The Predators will also have a full, normal season to prepare for games. While some teams strived in the high-pressure, short-turnaround season brought about by last season’s lockout, the Predators struggled. Injuries compounded upon themselves, practice time was reduced and the coaching staff simply could not create any sort of flow. With a full season coming and with the roster seemingly in place for the most part, the coaching staff will have roughly three months to plot its course for the upcoming season. While things will change along the way, having time to prepare should give the team every opportunity to have a very strong start.
Outlook: There is a reason for Nashville to look up and it is a fairly common theme in this analysis – it really cannot get much worse than it was last season. You cannot be worse than the worst team in scoring and a lack of scoring was Nashville’s downfall. The only way for the team to go is up.
Luckily for Nashville, there’s realignment. The Predators enter a new Central Division without Detroit and the surging Columbus Blue Jackets. Instead they have to face the Colorado Avalanche, Winnipeg Jets, Minnesota Wild and Dallas Stars six times a year. Yes, the St. Louis Blues and the defending Stanley Cup Champion Chicago Blackhawks are in the division, but when the top three teams in the division earn an automatic spot in the playoffs, that is not a bad tradeoff.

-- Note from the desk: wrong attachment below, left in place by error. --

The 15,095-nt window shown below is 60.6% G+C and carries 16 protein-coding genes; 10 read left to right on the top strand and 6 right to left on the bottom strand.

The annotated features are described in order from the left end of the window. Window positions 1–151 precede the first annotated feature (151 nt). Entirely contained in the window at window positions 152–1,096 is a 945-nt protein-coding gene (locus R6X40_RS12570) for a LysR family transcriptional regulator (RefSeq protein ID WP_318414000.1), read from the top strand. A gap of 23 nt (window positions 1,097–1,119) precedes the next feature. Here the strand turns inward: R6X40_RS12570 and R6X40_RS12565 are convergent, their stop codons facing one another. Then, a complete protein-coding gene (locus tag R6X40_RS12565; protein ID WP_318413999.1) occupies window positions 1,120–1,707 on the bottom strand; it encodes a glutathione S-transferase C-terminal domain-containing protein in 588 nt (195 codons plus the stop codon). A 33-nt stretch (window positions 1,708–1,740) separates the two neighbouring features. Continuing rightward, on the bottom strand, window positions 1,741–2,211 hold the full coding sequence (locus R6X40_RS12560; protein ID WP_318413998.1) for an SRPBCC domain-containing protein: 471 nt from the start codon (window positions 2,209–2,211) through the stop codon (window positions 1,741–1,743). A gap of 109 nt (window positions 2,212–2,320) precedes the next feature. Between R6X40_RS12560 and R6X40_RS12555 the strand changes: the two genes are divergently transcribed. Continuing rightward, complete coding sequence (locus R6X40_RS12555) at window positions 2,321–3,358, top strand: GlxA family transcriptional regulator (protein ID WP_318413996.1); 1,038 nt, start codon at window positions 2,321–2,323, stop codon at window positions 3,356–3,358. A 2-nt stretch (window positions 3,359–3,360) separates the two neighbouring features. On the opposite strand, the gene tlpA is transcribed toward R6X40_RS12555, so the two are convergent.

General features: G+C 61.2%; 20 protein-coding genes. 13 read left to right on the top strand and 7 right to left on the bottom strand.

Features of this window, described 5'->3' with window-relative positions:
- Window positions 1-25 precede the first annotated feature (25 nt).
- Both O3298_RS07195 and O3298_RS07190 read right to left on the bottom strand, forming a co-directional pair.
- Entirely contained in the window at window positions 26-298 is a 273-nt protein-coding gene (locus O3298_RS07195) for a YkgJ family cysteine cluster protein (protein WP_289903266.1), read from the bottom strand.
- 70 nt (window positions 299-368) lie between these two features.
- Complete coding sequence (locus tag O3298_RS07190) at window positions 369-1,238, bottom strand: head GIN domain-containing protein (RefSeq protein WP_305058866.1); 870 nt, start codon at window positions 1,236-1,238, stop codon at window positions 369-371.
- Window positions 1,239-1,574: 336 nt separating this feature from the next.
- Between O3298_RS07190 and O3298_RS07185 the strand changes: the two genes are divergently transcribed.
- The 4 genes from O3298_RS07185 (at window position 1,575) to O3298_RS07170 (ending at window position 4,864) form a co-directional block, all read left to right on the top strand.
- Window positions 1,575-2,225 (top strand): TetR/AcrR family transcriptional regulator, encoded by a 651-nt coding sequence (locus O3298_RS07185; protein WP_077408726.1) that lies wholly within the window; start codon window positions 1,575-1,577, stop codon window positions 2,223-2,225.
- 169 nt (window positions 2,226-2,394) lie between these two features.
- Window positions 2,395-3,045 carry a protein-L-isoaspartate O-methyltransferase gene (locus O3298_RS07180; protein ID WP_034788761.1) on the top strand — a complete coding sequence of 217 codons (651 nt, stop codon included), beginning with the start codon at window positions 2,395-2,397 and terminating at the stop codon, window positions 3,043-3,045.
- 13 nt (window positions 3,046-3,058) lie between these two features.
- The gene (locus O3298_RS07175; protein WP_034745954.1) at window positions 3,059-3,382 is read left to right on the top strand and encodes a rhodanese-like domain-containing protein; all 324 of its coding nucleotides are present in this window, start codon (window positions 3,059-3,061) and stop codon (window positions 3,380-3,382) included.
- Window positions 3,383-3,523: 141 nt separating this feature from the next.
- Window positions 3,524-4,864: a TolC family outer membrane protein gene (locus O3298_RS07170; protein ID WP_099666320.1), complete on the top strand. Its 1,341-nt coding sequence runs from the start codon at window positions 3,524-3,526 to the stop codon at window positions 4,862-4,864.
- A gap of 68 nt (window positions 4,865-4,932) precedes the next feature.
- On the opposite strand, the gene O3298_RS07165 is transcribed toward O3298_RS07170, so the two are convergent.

At the end of the day, on paper, Nashville looks like a team that can easily return from the dredges of the NHL. Once the forwards shake out, they should have an improved scoring touch. The defense is about as solid as it can be. For about 75 percent of the team’s games they will be stopped by arguably the best goaltender in the league. Plus, the team is entering a division in which they can easily compete.
In conclusion, not only is that third-place spot in the Central Division attainable, it should probably be the team’s minimum expectation on the season.
Photo Credit: Sarah Fuqua